Again, as a leader of your team, how do you inspire people to not be precious about what they're crafting? I think, for most people, that's an innate human desire to be very precious about what you're making.
CC: I think so. Again, I'm very fortunate to have a team that's naturally very good at this, but we try to do as a group is just be honest with our feedback. I think that's what Big Huge Games philosophy is as a whole. It's not even down to my team.
As a company, we've always said that if you're saying it for the good of the game, then say it. No matter what it is you're going to say, if you believe it's for the good of the game, get it out there. Obviously, you can be nice about stuff, but the more important thing is to make the point and improve the game. It's a philosophy of usability and just getting to the player at heart.
Given the high investments that have been made in games this generation, the number of people who have to buy a game to make it successful is very high, and there's a certain belief that we have to make them work for a lot of people.
But RPGs are pretty serious investments for players. Do you have a sense of where, philosophically, you lie in terms of saying, "How understandable does this game have to be?" or "How readable does it have to be?" Who are you targeting?
CC: One of my favorite things about our game... The combat, for example, anybody can pick up the combat, press the buttons, and get through the game. it's very approachable. It's very organic. It feels the way that combat should feel, I think in a lot of ways. You press the button, and something happens the way you expect it to happen.
That said, the player that wants to can learn about the different talents, learn about the ways... Like this attack does this, and you can chain this attack into this attack, and use a spell with these attacks or with these weapons, and you can apply this buff to this weapon.
There are a lot of opportunities to customize yourself and add a lot of depth to it. That's where all the RPG depth comes in. So, I think... You're never going to please everybody, but I think we've done a good job of creating a spectrum that can appeal to a lot of folks.
And that kind of goes back to what you were saying earlier about creating content that not everybody will see -- especially art, right? Art is the most expensive part of game creation, probably. How do you make determinations about those resources?
CC: It's a lot of give and take. You know, you start with an idea, and you have to have the willingness to change that plan. "The best laid plans", like they always say. You make your best guess. You have to have flexibility and patience and be able to roll with the punches because things get thrown out, things get made that don't get used or get completely redone.
You realize at the 11th hour that "Oh my gosh. We need this entire new thing, like a different kind of tree, because this isn't making sense with the narrative." You have to be able to, you know, not get too frustrated. It's part of game development.
That's sort of the fun nature of it, that every day is a new challenge, every day is a new adventure; you're never going to have the same problems twice. You'll learn from them and be able to use the lessons toward future problems, but everything is always a new adventure.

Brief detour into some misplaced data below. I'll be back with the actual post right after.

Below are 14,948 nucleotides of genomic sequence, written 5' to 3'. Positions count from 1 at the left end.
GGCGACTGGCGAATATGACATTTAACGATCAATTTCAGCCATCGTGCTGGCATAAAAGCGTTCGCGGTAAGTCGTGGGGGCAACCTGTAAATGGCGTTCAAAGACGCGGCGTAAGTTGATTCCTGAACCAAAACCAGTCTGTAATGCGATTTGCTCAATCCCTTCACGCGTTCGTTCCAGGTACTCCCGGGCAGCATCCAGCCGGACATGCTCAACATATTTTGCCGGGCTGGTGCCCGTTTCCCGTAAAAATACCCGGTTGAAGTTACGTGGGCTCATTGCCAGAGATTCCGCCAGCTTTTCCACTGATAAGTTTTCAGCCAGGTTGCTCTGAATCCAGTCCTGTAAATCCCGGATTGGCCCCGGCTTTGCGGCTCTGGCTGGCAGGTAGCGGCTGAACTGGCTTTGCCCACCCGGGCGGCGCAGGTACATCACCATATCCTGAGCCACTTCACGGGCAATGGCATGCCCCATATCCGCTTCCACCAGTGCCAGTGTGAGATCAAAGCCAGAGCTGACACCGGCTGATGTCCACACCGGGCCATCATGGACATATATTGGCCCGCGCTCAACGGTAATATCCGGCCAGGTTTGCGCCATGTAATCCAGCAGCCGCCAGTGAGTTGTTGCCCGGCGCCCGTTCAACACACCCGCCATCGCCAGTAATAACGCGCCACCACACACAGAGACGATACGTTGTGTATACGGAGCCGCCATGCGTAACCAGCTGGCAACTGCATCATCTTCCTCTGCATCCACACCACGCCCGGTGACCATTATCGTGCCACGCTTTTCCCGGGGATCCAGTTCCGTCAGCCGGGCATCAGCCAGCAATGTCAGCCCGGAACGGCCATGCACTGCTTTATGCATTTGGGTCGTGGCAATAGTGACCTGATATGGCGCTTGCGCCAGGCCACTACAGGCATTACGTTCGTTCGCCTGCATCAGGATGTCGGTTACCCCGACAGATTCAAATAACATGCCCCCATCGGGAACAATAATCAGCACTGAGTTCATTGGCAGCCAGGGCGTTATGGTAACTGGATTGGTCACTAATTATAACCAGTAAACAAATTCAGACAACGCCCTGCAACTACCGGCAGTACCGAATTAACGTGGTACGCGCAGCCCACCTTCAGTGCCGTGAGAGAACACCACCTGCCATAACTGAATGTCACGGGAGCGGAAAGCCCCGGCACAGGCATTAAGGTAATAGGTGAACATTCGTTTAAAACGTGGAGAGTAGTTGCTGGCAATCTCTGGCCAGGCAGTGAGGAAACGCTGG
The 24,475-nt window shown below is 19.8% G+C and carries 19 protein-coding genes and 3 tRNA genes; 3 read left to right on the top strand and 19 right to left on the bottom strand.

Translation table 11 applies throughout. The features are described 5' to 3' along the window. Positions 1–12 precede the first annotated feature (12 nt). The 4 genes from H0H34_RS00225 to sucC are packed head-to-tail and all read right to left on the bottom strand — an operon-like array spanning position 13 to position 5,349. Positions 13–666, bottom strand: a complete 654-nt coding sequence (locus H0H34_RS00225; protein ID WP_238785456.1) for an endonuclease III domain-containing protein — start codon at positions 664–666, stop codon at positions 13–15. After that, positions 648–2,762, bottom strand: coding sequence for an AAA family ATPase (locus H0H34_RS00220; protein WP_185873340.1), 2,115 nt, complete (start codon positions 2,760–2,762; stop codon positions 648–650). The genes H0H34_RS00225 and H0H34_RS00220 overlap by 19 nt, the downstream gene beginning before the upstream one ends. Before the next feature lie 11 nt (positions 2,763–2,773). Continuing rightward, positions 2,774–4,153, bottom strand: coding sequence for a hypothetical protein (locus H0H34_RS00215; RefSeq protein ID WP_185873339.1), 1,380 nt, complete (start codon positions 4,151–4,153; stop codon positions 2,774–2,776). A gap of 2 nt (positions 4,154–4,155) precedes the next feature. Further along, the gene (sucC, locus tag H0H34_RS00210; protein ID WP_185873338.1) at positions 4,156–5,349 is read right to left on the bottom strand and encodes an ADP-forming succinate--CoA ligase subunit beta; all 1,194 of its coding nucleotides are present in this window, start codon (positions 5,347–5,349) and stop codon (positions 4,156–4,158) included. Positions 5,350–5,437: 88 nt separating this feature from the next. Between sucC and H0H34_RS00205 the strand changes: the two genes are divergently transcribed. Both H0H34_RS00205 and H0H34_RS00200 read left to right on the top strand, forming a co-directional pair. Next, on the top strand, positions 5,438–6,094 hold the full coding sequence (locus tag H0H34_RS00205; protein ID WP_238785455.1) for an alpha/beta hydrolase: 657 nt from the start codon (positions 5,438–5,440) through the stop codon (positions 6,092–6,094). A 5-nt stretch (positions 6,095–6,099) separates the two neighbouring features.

Can you give me an example of something that you ran into that was one of those moments in the game? Like sort of a shift in what you thought wasn't necessary or possible, suddenly be came necessary.
CC: That's a good question. Let me think for a second. Well, I think, in a whole, the world builder position might be an example of that. We wanted the spaces to look as beautiful as they could be, but we realized that we needed -- because combat was becoming so important and so unique to our game -- we needed to build the stage for that as well as we possibly could.
So, shifting artists into being in the design department and thinking like designers was actually... There were growing pains with it. It wasn't an immediate process, but it's one that I think has really paid off. We've had people really dedicated to making that part of the game work for combat while still maintaining the visual fidelity.
So, can you take me through that decision in terms of like why and when did you decide that you knew to like create a design-led art department?
CC: Well, it's not a design-led art department, actually.
How would you phrase it?
CC: I'm not in charge of the art department, I should be really clear about that. Or even the design department. I'm in charge of my team of world builders. We're integrated in a lot of things, but there's an art director, a design director, and that kind of thing. I'm just a cog in the machine, or what have you.
An RPG has so many systemic things that are so important to it, that all those pieces have to make the game fun. That's really the heart of it. If it's not making the game fun, you have to ask, "What purpose is it serving?"
There are a lot of the things in the game that are just beautiful, though. That can be part of the gameplay, you know -- things that are gorgeous or immersive; that's a part of playing through the game.
But it was pretty early on on Reckoning that we figured this out. We learned from previous projects, previous iterations, from making RPGs, that this was an important thing to us. I would say it was really quite early on in Reckoning, and all the way through we just learned and got better as we went.